By Stefanie Menezes
(Australian Associated Press)
Nearly half a million Australian women haven’t had their recommended breast screening mammogram in the past two years, research shows.
That means there could be more than 2000 women in NSW who unknowingly have breast cancer, BreastScreen NSW says.
It has released new figures which show approximately 425,000 Australian women aged between 50 and 74 failed to put their hand up for the test in the past two years.
Modelling shows that if each of these women were to have their mammogram, at least 2000 of those living in NSW would be found to have breast cancer, it said.
BreastScreen NSW ambassador Jean Kittson said the results were disturbing considering more than 900 NSW women die from breast cancer each year.
“It’s really distressing. It seems to me that over and over, women just don’t know enough about their own health and how to look after themselves,” she told AAP.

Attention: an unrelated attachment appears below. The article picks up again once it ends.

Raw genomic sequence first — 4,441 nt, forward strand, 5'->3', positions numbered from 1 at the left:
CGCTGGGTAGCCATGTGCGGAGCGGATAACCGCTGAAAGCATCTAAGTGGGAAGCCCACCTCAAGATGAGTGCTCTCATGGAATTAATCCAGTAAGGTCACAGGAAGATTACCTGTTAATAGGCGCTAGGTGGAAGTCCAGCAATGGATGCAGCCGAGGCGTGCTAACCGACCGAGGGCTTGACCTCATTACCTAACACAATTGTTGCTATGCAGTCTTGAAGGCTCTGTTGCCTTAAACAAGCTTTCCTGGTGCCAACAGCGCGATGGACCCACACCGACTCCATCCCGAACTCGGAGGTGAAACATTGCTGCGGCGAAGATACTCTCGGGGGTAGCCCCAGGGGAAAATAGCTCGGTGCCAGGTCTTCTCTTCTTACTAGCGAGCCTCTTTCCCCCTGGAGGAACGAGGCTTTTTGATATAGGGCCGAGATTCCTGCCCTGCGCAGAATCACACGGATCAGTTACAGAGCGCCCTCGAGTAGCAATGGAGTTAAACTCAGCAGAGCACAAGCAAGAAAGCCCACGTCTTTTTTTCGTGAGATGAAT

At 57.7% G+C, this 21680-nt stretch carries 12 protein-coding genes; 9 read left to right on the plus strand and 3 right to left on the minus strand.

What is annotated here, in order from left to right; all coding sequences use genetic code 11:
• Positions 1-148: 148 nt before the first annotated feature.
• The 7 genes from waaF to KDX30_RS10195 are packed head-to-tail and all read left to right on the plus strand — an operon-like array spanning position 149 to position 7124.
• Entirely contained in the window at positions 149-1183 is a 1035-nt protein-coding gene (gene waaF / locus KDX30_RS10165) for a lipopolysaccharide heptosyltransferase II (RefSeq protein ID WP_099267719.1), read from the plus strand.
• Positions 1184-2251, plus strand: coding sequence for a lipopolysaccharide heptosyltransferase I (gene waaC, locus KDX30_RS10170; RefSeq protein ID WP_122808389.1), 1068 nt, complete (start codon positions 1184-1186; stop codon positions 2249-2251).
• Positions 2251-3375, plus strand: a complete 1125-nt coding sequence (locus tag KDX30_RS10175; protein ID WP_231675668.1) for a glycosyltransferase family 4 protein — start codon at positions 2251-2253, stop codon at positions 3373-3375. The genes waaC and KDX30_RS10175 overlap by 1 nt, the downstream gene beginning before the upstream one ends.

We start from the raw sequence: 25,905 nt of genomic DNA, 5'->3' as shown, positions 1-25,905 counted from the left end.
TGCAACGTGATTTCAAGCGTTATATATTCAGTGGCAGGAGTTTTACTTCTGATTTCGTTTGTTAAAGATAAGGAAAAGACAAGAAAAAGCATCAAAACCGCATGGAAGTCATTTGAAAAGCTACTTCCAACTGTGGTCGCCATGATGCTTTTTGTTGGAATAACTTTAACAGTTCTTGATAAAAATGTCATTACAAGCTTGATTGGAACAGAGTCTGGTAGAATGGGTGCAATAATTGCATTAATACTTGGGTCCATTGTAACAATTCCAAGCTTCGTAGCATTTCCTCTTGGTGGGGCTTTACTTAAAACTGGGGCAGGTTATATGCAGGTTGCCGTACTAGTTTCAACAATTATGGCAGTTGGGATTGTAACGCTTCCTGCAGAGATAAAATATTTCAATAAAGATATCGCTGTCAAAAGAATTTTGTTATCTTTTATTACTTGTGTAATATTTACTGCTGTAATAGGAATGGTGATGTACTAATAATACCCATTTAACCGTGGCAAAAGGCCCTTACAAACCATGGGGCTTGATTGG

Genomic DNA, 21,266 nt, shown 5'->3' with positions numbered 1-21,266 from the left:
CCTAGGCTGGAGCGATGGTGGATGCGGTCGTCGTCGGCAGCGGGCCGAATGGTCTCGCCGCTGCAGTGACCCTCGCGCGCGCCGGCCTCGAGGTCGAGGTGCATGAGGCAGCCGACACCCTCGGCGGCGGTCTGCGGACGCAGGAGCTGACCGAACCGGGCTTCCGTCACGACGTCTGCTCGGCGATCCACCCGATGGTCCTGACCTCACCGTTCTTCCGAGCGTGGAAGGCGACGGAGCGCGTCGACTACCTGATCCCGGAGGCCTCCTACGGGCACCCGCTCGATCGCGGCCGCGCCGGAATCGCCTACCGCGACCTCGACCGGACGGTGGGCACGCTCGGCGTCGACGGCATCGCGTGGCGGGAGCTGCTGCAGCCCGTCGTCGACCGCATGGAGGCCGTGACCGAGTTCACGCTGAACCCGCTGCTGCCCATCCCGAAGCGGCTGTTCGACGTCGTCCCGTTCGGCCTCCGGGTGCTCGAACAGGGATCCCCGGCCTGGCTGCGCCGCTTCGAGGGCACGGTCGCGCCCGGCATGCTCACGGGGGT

The Australian comedian said busy work and family schedules, as well as anxiety about the 20-minute tests, put many women off.
“What should be realised is that in the long run, it will help your family and friends if you prioritise yourself and look after your health,” she said.
Ms Kittson said the screenings, which can find cancers as small as a grain of rice, were only mildly uncomfortable.
“Get a gang of friends together and make a day of it every two years,” she said.
“(My friends and I) always make sure to have some cake and coffee afterwards.”
BreastScreen NSW is launching a state-wide campaign on Wednesday to find the thousands of women who may have breast cancer.
With early detection, breast cancer survival rates can be as high as 98 per cent.
Breast cancer screening is free for women aged between 50 and 74, and no referral is needed from a GP.